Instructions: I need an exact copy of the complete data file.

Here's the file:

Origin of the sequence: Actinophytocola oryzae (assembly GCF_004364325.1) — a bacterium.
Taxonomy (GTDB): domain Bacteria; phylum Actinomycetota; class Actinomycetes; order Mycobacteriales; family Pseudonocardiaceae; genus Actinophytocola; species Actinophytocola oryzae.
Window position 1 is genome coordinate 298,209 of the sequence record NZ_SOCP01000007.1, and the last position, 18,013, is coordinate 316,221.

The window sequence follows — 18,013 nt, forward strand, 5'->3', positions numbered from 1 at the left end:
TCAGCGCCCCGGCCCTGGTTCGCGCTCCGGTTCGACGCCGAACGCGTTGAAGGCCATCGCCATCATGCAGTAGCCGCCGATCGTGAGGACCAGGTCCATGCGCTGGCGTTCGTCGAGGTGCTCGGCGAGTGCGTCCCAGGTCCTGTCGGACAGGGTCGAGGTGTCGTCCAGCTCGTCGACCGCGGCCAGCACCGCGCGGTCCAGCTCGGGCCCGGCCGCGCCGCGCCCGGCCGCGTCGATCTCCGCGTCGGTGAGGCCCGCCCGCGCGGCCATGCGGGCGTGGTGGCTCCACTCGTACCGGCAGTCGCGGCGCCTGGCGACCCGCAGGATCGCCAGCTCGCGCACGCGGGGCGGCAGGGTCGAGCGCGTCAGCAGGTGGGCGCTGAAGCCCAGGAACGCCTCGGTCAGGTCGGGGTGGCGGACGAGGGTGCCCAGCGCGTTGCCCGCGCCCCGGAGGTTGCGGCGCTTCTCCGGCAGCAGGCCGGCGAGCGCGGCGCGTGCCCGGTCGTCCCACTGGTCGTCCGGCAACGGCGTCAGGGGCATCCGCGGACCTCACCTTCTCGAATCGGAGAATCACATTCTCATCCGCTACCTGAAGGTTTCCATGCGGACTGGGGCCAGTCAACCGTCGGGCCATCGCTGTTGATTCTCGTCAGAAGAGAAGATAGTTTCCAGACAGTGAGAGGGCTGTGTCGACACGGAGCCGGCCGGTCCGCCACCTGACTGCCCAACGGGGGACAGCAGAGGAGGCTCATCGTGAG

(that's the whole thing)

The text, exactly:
Origin of the sequence: Actinophytocola oryzae (assembly GCF_004364325.1) — a bacterium.
Taxonomy (GTDB): domain Bacteria; phylum Actinomycetota; class Actinomycetes; order Mycobacteriales; family Pseudonocardiaceae; genus Actinophytocola; species Actinophytocola oryzae.
Window position 1 is genome coordinate 298,209 of the sequence record NZ_SOCP01000007.1, and the last position, 18,013, is coordinate 316,221.

The window sequence follows — 18,013 nt, forward strand, 5'->3', positions numbered from 1 at the left end:
TCAGCGCCCCGGCCCTGGTTCGCGCTCCGGTTCGACGCCGAACGCGTTGAAGGCCATCGCCATCATGCAGTAGCCGCCGATCGTGAGGACCAGGTCCATGCGCTGGCGTTCGTCGAGGTGCTCGGCGAGTGCGTCCCAGGTCCTGTCGGACAGGGTCGAGGTGTCGTCCAGCTCGTCGACCGCGGCCAGCACCGCGCGGTCCAGCTCGGGCCCGGCCGCGCCGCGCCCGGCCGCGTCGATCTCCGCGTCGGTGAGGCCCGCCCGCGCGGCCATGCGGGCGTGGTGGCTCCACTCGTACCGGCAGTCGCGGCGCCTGGCGACCCGCAGGATCGCCAGCTCGCGCACGCGGGGCGGCAGGGTCGAGCGCGTCAGCAGGTGGGCGCTGAAGCCCAGGAACGCCTCGGTCAGGTCGGGGTGGCGGACGAGGGTGCCCAGCGCGTTGCCCGCGCCCCGGAGGTTGCGGCGCTTCTCCGGCAGCAGGCCGGCGAGCGCGGCGCGTGCCCGGTCGTCCCACTGGTCGTCCGGCAACGGCGTCAGGGGCATCCGCGGACCTCACCTTCTCGAATCGGAGAATCACATTCTCATCCGCTACCTGAAGGTTTCCATGCGGACTGGGGCCAGTCAACCGTCGGGCCATCGCTGTTGATTCTCGTCAGAAGAGAAGATAGTTTCCAGACAGTGAGAGGGCTGTGTCGACACGGAGCCGGCCGGTCCGCCACCTGACTGCCCAACGGGGGACAGCAGAGGAGGCTCATCGTGAG